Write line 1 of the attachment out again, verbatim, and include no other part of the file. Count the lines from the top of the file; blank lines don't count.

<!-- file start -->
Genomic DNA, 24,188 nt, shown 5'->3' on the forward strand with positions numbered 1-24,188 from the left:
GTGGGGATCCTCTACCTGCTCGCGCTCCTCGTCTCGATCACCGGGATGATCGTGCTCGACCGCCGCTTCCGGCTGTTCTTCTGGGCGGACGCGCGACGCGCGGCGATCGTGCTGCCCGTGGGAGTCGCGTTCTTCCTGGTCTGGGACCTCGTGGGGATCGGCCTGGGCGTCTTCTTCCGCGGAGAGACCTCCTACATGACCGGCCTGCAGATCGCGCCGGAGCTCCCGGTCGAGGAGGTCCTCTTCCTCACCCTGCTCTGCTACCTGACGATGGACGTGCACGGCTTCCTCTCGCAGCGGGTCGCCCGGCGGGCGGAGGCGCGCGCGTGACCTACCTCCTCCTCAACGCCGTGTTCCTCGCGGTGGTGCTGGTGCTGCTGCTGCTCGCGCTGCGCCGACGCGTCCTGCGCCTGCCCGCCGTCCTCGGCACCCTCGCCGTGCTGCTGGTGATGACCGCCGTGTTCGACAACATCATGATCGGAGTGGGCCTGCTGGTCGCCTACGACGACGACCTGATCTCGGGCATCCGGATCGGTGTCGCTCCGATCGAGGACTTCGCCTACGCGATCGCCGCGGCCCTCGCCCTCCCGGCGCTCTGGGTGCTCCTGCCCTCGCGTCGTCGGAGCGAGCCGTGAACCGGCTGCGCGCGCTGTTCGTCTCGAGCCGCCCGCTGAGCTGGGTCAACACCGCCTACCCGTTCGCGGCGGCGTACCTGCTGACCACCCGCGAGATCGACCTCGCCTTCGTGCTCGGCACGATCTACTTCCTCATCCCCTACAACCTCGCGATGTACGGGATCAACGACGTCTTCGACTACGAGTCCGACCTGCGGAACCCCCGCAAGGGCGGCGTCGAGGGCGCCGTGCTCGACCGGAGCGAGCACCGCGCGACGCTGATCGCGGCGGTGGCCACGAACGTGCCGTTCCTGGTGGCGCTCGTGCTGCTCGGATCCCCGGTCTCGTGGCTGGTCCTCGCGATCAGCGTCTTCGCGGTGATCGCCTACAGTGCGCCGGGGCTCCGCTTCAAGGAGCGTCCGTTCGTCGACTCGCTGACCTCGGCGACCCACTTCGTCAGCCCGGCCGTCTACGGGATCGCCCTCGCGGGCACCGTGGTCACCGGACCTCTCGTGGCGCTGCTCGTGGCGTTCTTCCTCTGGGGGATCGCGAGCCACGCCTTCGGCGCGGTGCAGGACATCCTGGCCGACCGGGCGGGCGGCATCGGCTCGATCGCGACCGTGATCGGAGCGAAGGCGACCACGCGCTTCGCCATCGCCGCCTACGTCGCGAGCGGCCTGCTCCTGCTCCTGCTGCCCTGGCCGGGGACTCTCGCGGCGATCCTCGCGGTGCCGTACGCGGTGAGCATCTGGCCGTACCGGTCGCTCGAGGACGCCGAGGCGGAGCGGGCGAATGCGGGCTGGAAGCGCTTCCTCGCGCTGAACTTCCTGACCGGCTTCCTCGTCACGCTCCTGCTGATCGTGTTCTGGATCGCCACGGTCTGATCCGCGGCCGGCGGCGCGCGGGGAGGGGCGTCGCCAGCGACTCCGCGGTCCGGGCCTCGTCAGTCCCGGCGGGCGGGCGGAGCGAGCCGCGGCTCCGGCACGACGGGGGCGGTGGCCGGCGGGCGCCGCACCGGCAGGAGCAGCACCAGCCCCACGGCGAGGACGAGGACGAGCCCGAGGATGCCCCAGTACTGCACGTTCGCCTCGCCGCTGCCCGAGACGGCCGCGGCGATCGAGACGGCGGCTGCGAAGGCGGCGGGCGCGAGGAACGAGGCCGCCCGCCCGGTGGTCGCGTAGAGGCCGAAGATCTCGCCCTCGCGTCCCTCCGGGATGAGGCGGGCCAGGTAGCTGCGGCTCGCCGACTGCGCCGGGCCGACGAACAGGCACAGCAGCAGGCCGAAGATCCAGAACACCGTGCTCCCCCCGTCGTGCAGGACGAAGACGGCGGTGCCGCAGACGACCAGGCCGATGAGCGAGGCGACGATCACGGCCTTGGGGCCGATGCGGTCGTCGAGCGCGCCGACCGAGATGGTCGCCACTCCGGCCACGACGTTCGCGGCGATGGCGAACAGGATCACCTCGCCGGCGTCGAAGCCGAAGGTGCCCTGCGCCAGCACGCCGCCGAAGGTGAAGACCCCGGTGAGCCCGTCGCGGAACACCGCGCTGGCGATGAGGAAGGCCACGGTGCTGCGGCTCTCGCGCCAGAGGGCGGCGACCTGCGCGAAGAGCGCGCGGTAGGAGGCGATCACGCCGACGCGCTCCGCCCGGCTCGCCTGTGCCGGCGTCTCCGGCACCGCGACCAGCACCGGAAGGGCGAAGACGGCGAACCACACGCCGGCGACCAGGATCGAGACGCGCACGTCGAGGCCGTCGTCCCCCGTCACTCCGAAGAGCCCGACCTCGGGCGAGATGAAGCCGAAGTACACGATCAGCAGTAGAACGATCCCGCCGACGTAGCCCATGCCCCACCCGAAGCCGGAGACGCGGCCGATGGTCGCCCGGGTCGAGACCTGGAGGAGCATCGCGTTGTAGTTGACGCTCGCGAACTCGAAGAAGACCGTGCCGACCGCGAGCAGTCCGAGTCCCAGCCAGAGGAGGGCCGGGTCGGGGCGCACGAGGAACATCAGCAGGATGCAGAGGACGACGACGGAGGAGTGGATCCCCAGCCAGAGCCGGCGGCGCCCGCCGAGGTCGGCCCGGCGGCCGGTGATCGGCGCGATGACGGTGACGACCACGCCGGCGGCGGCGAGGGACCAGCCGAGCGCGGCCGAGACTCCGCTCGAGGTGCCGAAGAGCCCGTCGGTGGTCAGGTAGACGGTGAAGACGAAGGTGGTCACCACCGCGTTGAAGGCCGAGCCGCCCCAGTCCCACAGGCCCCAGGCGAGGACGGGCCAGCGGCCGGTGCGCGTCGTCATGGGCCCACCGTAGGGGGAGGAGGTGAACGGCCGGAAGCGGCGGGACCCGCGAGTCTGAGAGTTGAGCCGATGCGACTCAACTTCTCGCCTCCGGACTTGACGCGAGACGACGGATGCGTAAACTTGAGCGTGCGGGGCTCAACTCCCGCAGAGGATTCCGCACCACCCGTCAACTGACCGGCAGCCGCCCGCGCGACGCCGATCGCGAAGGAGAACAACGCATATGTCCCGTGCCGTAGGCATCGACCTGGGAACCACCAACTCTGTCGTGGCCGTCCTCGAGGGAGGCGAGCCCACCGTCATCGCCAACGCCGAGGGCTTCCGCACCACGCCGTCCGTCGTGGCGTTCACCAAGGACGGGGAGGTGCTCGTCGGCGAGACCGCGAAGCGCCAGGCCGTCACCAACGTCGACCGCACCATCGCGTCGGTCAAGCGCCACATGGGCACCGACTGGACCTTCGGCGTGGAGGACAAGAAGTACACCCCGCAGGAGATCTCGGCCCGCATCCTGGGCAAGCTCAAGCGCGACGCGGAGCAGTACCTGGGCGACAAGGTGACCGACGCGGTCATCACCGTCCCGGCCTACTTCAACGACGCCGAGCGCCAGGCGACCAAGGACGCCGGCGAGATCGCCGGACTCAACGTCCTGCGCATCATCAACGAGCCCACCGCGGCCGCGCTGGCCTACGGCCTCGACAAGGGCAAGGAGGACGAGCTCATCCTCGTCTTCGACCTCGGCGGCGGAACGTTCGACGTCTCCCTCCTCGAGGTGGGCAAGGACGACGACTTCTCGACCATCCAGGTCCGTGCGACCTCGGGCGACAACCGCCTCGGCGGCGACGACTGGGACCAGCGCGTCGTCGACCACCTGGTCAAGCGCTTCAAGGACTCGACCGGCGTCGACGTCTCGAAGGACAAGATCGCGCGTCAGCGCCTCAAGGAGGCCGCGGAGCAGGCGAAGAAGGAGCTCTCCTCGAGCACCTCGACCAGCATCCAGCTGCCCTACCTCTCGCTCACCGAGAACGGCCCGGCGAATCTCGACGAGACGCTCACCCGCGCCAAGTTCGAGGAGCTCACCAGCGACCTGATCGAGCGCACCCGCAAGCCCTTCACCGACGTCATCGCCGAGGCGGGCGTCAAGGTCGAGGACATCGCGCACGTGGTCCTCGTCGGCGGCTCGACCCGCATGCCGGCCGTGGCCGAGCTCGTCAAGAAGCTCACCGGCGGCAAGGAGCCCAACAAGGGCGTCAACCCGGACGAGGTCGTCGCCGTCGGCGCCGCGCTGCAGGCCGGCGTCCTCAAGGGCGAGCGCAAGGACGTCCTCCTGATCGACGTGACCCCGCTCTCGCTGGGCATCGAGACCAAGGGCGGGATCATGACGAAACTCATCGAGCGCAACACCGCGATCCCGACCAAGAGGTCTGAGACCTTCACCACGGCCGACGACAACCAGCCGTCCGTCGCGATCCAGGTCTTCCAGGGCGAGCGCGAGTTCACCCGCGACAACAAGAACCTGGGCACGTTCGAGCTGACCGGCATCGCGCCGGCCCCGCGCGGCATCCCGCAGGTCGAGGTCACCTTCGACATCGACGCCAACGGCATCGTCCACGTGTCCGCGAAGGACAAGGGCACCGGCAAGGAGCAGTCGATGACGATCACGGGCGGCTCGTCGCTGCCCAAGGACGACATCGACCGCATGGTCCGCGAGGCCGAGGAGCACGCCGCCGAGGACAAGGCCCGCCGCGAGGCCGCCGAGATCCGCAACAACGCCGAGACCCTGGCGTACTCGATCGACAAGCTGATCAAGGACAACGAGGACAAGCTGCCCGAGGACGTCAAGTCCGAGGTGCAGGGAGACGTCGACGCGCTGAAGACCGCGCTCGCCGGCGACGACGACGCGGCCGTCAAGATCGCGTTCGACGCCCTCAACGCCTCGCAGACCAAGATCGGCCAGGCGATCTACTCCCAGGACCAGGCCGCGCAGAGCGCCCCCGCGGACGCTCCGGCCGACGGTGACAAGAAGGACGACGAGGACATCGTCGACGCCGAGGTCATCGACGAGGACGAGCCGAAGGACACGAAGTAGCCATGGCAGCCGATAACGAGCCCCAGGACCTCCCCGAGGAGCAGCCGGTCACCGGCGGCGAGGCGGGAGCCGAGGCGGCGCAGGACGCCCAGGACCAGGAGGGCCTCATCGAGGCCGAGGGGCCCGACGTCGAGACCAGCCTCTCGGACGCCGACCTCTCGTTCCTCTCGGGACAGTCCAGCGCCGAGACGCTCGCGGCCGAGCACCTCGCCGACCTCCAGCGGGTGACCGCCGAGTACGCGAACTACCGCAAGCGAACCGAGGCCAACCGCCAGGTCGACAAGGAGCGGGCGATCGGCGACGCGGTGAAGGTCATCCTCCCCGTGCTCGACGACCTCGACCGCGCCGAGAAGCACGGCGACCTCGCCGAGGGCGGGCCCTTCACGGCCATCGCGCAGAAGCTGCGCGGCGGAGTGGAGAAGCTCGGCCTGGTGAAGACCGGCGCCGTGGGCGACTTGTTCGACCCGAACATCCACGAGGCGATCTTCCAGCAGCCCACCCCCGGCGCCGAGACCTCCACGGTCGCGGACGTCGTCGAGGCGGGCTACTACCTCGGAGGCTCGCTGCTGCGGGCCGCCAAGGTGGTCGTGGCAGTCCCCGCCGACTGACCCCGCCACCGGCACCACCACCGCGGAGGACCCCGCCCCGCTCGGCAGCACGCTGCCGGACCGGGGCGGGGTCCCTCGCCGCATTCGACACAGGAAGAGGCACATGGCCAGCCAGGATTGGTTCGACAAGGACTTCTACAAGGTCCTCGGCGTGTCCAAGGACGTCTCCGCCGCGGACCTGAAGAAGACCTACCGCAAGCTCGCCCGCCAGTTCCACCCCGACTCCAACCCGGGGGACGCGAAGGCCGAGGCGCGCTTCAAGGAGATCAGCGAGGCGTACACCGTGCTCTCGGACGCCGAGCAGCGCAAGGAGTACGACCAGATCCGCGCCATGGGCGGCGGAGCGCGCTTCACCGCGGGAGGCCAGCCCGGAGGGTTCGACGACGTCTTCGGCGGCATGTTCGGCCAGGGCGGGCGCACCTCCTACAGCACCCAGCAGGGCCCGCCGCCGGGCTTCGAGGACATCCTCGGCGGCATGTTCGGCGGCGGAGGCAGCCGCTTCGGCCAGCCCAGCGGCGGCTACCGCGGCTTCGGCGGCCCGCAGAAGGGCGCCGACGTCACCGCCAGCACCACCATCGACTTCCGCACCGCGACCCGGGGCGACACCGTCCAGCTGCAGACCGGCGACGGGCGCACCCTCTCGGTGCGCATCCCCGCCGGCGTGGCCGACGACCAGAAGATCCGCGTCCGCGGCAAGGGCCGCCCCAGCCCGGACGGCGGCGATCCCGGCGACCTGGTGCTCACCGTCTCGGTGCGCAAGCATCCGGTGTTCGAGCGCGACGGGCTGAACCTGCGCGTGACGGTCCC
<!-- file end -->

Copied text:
Genomic DNA, 24,188 nt, shown 5'->3' on the forward strand with positions numbered 1-24,188 from the left: